Cranbourne-based trainer Trent Busuttin was unequivocal in his praise for the auction house Inglis and their digital Easter Yearling Sale.
Busuttin, who trains in partnership with Natalie Young, purchased six horses from the sale catalogue was unreserved in his comments when asked about his opinion.
“Inglis did a fantastic job. I don’t think there will be a buyer or a vendor out there that would have any complaints. Not only was the process very fair and straight forward but it was very efficient.”
Busuttin divided up the tasks of looking at the horses between himself and Young to cover maximum ground in the short time before the sale.
“Between Natalie and I, we looked at third of the horses, while in Quarantine.”
Like many other buyers, they too found a work-around for the horses they couldn’t see, “A couple of bloodstock agents we work with gave us detailed feedback and lists.”
“And then we watched it all unfold.”
In about 2007, Trent and Natalie decided to return to New Zealand, where they took out their trainers' licenses and purchased a property opposite the Cambridge Jockey Club training centre. But it was a horse named Sangster that really kicked off their career.
A horse named Sangster, brought the young partners, Busuttin and Young, early fame and success when he won the 2011 VRC Derby. More recently they may have the next Melbourne Cup winner on their hands after Inverloch delighted connections with his Gr.3 Easter Cup win at Caulfield.
Busuttin purchased five horses at the sale.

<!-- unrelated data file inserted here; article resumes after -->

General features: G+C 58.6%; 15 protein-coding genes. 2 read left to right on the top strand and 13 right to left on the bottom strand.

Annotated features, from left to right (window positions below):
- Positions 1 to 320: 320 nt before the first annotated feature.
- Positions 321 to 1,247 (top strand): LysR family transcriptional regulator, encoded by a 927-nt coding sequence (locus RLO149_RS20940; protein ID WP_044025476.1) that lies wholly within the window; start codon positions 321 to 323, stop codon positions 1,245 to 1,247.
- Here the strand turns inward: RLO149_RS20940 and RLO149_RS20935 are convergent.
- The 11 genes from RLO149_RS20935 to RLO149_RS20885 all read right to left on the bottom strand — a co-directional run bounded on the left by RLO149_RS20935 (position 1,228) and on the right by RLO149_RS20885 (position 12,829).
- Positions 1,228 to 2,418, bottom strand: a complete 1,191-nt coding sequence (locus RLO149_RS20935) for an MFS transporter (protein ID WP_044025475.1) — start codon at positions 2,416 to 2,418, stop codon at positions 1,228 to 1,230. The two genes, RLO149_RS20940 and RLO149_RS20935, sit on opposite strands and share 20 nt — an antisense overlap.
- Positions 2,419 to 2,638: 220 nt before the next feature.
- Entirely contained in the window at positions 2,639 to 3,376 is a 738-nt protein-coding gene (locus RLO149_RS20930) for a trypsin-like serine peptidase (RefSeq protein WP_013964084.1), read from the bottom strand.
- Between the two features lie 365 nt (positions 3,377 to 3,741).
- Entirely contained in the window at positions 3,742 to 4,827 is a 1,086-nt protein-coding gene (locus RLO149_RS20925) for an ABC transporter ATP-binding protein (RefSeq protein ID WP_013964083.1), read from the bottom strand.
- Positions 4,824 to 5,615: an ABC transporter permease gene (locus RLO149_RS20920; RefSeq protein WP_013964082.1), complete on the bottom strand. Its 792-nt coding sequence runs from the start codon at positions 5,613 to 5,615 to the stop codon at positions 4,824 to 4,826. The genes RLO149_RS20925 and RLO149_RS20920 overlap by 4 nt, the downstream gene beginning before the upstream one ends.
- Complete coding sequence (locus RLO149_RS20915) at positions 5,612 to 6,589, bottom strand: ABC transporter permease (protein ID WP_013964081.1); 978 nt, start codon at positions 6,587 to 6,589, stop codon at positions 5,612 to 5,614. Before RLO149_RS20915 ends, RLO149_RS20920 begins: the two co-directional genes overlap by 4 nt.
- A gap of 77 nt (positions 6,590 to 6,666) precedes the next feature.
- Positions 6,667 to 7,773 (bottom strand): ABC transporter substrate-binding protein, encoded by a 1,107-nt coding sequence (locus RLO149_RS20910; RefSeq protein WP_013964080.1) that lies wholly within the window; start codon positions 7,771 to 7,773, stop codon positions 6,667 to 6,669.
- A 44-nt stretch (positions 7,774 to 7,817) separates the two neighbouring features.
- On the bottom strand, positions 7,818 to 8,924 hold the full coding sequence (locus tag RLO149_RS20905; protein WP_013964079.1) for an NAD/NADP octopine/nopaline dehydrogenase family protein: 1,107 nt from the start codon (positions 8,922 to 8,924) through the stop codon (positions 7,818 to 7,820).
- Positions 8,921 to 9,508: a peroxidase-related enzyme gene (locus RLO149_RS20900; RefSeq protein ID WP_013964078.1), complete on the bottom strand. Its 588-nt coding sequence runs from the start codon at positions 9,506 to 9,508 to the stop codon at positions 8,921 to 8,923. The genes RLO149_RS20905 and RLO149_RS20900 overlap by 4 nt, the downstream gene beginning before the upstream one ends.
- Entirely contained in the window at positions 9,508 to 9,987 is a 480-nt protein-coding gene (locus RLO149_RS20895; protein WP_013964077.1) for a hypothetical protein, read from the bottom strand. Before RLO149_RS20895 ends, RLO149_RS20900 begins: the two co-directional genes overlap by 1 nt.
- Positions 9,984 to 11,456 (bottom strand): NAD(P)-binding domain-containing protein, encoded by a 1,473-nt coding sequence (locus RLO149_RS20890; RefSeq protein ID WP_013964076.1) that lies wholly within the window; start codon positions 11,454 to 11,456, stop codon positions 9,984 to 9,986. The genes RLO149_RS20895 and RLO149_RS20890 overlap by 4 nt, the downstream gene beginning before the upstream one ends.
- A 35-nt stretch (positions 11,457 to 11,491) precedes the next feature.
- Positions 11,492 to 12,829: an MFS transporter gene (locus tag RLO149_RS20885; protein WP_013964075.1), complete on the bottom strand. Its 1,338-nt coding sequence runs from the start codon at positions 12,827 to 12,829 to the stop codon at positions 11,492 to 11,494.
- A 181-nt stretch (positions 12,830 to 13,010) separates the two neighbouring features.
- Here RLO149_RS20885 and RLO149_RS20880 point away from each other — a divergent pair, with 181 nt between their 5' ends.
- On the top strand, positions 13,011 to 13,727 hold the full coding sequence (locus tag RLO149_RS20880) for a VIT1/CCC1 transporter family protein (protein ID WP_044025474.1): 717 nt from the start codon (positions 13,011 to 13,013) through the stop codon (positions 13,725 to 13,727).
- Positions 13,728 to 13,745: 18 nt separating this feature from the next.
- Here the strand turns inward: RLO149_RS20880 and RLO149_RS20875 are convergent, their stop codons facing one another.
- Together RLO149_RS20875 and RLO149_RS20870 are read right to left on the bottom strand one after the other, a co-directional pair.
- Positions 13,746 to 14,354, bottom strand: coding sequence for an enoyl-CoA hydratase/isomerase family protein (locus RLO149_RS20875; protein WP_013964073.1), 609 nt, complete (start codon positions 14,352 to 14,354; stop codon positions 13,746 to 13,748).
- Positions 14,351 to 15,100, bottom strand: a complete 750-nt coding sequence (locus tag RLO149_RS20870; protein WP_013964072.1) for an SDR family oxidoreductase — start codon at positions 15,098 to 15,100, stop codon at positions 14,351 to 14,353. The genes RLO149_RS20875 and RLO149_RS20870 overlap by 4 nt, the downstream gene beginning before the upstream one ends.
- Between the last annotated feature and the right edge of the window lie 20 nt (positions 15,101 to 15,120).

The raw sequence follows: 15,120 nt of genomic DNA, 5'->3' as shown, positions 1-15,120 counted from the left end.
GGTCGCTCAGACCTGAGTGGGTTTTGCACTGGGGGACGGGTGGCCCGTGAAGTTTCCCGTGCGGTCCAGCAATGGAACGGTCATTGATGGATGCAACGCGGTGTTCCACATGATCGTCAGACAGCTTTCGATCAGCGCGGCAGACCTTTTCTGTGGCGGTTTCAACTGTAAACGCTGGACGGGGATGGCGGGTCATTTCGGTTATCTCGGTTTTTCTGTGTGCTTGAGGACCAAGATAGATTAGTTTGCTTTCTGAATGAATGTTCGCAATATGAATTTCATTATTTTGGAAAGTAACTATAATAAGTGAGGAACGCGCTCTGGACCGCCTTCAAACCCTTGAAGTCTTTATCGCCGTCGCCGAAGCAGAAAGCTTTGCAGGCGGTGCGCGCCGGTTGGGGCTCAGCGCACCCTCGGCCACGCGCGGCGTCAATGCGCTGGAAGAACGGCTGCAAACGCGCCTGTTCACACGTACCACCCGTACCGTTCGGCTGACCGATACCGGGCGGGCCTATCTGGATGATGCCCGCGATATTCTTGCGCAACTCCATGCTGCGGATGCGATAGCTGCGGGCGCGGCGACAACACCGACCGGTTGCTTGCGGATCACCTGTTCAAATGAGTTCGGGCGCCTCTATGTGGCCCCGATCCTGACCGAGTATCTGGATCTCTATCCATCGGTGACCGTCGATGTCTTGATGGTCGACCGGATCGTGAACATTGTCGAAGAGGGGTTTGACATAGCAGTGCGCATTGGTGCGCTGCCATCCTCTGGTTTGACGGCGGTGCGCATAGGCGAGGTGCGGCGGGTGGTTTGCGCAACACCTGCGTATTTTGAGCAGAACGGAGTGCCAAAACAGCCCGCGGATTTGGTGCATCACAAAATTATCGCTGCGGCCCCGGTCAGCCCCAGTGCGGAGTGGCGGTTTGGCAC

“I am very happy with our purchases. I knew were looking at the cream of the (yearling) crop in the best bloodstock sale of the year.”
“We bought, Lot 89, an American Pharoah colt out of More Than Real. He has pedigree on the dam side as well. Lot 283, an I Am Invincible filly bred by Kitchwin Hills out of Wiener. Lot 39, another I Am Invincible filly out of Lorna May, Lot 55 which from Arrowfield Stud’s withdrawn stock a Snitzel colt out of Margaery Tyrell and Lot 14 another I Am Invincible filly out of Lady Sharapova.
When quizzed about the downside of the sale, he almost reluctantly said, “Of course we lose the human side and miss out on many processes. A sale is a place where their great conversations happen, we meet many buyers for our syndicate shares and we see the horses first hand. That’s all lost in the digital sale. But this was our best option during the lockdown.”
“I am sure many people like me prefer the conventional sale but that format will come back after this is all over.”
“In my honest opinion, before the sale, I firmly believed that it should be put back and until such time as the Quarantine and the lockdown is over. But I was proven wrong when Inglis put together such a fantastic sale.”
Keeping in mind the 2YO races coming up soon, leading up to the Golden Slipper, his new purchases have already started their onward journeys.
“All the horses have arrived, including those from Melbourne. From here there will be going to the breakers later this week.”
He is very confident about the racing industry coming through the lockdown positively in the near future.
"We have been very lucky in racing in Victoria because so far we have been able to go down to the races and watch our horses racing.”
“However, South Australia Carnival is coming up and unfortunately I won’t be able to go inter-state. Our assistant trainers will be going instead although I did go to see the Golden Slipper earlier.”
“This situation is not easy. Usually, we go the races to meet potential owners. This year we still have some shares left. Like us, many others are also working to sell shares of their horses in a tough economy.”
“I have only one message for the people in Australia, we are very lucky to be able to keep going while others like Singapore and New Zealand have completely shut down.”